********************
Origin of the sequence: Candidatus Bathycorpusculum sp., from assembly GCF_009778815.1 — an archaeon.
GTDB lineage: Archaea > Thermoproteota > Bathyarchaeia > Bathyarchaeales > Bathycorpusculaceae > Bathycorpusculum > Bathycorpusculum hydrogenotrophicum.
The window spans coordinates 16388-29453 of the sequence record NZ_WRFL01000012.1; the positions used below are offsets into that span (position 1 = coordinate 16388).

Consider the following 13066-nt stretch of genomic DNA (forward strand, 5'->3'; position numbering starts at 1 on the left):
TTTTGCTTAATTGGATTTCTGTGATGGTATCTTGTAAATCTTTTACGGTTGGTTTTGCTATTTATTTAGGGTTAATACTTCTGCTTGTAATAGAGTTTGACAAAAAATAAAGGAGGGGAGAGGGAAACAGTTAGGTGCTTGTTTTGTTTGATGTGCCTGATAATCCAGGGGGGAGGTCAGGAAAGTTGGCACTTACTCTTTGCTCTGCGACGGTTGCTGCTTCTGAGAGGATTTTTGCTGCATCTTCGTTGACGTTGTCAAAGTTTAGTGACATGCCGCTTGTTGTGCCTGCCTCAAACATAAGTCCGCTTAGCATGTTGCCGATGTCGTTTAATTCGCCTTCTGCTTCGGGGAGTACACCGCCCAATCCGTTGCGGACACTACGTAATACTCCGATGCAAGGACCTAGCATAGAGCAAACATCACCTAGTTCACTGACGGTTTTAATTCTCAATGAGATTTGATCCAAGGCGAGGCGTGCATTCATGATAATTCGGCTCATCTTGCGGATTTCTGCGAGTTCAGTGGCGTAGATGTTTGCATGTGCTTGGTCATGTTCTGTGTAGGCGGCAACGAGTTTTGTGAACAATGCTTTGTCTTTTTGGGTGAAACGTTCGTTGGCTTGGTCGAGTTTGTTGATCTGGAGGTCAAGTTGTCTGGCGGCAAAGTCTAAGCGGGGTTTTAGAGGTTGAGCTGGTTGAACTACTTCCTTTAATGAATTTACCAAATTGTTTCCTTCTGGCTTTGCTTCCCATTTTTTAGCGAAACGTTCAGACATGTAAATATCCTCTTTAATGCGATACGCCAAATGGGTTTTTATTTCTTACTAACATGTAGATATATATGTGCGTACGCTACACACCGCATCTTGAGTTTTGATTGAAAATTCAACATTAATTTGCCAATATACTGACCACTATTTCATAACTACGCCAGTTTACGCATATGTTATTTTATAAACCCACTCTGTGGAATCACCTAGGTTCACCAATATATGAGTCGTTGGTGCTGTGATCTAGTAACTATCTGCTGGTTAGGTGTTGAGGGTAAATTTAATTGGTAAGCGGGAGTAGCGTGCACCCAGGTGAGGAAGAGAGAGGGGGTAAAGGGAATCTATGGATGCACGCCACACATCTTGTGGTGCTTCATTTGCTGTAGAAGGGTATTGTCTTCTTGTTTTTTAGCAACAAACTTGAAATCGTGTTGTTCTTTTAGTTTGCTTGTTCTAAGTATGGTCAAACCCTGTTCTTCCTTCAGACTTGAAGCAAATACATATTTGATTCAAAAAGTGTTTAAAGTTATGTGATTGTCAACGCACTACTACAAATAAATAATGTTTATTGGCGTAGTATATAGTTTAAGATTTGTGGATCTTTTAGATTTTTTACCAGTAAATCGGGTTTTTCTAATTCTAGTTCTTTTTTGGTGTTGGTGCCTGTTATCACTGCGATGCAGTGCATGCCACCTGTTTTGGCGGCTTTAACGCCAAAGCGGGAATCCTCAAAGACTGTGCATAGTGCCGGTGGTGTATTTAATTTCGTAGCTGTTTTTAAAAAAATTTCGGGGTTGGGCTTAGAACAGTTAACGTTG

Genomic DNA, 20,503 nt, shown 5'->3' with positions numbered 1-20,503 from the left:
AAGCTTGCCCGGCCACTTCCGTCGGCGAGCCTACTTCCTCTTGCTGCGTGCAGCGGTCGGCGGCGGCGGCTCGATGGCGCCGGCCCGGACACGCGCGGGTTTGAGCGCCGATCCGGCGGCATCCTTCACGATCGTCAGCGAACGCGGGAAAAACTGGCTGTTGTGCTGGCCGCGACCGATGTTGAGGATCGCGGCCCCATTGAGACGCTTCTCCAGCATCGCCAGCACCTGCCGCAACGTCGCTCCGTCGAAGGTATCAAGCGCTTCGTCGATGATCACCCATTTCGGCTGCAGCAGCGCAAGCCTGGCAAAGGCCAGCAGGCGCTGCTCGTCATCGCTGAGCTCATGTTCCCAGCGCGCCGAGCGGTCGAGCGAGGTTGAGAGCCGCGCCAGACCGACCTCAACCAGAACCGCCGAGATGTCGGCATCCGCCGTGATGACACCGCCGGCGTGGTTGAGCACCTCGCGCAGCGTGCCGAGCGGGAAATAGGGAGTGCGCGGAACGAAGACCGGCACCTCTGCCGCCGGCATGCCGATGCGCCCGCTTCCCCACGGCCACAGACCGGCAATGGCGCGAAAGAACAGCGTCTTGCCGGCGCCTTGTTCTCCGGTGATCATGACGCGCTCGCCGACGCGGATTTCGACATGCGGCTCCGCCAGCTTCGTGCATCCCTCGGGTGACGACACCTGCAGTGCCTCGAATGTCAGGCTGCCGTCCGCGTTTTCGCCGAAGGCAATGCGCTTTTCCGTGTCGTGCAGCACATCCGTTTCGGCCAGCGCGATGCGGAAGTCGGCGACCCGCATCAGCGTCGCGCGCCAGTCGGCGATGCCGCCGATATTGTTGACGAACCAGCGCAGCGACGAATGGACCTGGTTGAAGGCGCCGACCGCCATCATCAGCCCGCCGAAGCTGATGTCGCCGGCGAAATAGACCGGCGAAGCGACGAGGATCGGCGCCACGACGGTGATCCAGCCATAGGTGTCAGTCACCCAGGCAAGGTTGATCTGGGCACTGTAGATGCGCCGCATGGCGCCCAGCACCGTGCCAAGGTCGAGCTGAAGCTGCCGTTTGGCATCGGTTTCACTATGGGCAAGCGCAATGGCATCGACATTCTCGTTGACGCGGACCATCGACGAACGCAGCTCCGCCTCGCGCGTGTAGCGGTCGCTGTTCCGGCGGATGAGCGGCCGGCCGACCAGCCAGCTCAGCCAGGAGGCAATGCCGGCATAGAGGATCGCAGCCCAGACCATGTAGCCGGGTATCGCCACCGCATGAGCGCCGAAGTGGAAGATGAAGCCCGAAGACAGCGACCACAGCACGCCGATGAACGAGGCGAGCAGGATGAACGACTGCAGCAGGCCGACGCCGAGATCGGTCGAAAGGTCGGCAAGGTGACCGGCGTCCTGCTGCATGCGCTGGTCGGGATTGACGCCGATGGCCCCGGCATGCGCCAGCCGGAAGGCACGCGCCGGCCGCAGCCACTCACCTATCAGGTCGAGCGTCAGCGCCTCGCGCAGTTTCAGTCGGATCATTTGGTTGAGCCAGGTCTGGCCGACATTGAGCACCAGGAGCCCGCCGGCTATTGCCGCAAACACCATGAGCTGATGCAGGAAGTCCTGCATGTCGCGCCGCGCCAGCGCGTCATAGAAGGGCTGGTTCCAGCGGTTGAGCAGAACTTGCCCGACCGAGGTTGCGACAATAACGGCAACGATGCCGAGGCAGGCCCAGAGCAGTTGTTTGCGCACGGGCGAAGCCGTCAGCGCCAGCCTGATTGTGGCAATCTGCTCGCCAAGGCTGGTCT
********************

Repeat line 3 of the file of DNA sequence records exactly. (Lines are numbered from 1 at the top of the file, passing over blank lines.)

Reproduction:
The window spans coordinates 16388-29453 of the sequence record NZ_WRFL01000012.1; the positions used below are offsets into that span (position 1 = coordinate 16388).